Checks and Balances in the Constitution Prevent Abuse of Power
From The 5,000 Year Leap—A Miracle that Changed the World
By W. Cleon Skousen
A System of Checks and Balances Should Be Adopted to Prevent the Abuse of Power
Failure to use Checks and Balances effectively Causing Problems Today
Just how difficult this task turned out to be is demonstrated in a number of problems which have arisen in our own day. The failure to use the checks and balances effectively has allowed the judiciary to create new laws (called judicial legislation) by pretending to be merely interpreting the old ones. Failure to use the checks and balances has also allowed the President to make thousands of new laws, instead of Congress, by issuing executive orders. It has allowed the federal government to invade the reserved rights of the states on a massive scale. It has allowed the legislature to impose taxes on the people never contemplated by the Founders of the Constitution. (Skousen, 207-208)
Checks and Balances in the Constitution
A number of procedures were tried in various states to protect the will of the people, but they were mostly ineffective. The American Founding Fathers were impressed by the concept of checks and balances set forth by Charles Montesquieu. They eventually achieved a system of checks and balances far more complex than those envisioned by Montesquieu. These included the following provisions:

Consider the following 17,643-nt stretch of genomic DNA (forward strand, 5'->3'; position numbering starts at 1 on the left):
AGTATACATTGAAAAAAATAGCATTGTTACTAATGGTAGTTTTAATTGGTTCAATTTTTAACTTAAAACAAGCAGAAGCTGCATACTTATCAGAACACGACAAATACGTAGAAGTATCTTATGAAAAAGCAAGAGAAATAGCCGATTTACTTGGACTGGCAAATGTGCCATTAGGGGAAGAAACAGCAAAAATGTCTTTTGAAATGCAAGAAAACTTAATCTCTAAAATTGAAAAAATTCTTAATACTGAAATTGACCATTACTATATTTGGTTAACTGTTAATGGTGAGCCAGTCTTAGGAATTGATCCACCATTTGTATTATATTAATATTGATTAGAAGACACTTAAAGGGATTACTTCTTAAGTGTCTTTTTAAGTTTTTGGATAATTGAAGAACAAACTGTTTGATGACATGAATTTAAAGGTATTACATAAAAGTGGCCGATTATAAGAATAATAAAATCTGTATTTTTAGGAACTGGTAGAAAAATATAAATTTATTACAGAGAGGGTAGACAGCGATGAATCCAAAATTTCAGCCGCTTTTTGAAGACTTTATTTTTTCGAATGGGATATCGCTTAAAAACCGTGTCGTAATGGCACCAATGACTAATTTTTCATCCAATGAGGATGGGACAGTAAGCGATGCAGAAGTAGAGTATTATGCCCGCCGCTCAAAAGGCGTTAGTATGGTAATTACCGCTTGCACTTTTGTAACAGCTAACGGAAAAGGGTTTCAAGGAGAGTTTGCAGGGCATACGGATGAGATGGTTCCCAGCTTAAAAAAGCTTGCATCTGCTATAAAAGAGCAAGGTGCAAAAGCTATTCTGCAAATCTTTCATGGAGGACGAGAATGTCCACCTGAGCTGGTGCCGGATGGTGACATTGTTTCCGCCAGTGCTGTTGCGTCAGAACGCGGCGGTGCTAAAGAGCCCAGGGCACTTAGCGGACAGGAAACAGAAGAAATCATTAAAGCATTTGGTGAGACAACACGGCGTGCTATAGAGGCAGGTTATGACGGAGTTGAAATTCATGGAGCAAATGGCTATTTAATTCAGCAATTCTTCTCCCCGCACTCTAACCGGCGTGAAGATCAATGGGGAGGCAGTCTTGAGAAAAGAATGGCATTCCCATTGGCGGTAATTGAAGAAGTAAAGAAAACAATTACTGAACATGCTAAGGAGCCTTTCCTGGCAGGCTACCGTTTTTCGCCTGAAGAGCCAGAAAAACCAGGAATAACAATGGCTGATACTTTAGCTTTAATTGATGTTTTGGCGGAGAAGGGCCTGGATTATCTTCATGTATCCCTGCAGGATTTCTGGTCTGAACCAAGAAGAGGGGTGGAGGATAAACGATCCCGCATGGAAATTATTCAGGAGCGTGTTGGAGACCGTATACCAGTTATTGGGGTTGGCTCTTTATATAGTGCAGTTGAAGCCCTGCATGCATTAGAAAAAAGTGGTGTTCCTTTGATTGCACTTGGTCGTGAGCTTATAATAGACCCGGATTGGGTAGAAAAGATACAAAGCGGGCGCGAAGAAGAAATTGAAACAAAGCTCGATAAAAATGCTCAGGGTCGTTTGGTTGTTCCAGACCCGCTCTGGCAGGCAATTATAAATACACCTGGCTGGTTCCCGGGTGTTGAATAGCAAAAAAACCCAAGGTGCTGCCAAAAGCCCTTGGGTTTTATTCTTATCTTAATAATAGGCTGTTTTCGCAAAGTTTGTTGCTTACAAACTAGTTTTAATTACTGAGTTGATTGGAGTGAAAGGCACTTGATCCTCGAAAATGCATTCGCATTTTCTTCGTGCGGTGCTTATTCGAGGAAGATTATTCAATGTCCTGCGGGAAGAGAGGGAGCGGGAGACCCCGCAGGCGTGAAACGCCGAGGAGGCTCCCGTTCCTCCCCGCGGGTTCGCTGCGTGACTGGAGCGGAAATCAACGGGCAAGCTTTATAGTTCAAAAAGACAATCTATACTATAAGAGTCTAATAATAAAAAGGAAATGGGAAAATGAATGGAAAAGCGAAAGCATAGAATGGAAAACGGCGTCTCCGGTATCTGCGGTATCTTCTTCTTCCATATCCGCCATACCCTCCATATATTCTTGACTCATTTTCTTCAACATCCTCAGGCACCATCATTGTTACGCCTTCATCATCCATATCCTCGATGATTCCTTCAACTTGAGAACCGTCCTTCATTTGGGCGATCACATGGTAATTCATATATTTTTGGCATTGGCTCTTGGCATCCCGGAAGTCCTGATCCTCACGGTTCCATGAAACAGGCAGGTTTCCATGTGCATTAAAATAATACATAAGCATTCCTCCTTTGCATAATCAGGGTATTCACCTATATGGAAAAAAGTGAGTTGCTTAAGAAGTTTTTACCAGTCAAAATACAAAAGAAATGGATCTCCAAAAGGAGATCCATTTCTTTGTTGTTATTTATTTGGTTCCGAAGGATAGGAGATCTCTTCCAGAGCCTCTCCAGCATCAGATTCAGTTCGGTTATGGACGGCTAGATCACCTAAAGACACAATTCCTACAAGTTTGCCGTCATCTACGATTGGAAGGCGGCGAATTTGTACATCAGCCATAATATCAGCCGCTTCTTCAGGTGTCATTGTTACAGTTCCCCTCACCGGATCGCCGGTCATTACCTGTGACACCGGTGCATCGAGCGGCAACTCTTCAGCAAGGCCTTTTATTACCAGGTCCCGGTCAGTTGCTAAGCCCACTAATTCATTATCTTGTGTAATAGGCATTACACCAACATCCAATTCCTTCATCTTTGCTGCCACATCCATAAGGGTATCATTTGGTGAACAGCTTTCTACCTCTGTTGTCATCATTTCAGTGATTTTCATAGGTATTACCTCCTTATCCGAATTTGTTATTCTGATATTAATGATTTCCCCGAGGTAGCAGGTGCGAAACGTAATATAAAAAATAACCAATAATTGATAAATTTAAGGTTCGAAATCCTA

- The House of Representatives serves as a check on the Senate since no statute can become law without the approval of the House.
- At the same time the Senate (representing the legislatures of the states before the 17th Amendment) serves as a check on the House of Representatives since no statute can become law without its approval.
- A President can restrain both the House and the Senate by using his veto to send back any bill not meeting with his approval.
- The Congress has, on the other hand, a check on the President by being able to pass a bill over the President’s veto with a two-thirds majority of each house.
- The legislature also has a further check on the President through its power of discrimination in appropriating funds for the operation of the executive branch.
- The President must have the approval of the Senate in filling important offices of the executive branch.
- The President must also have the approval of the Senate before any treaties with foreign nations can go into effect.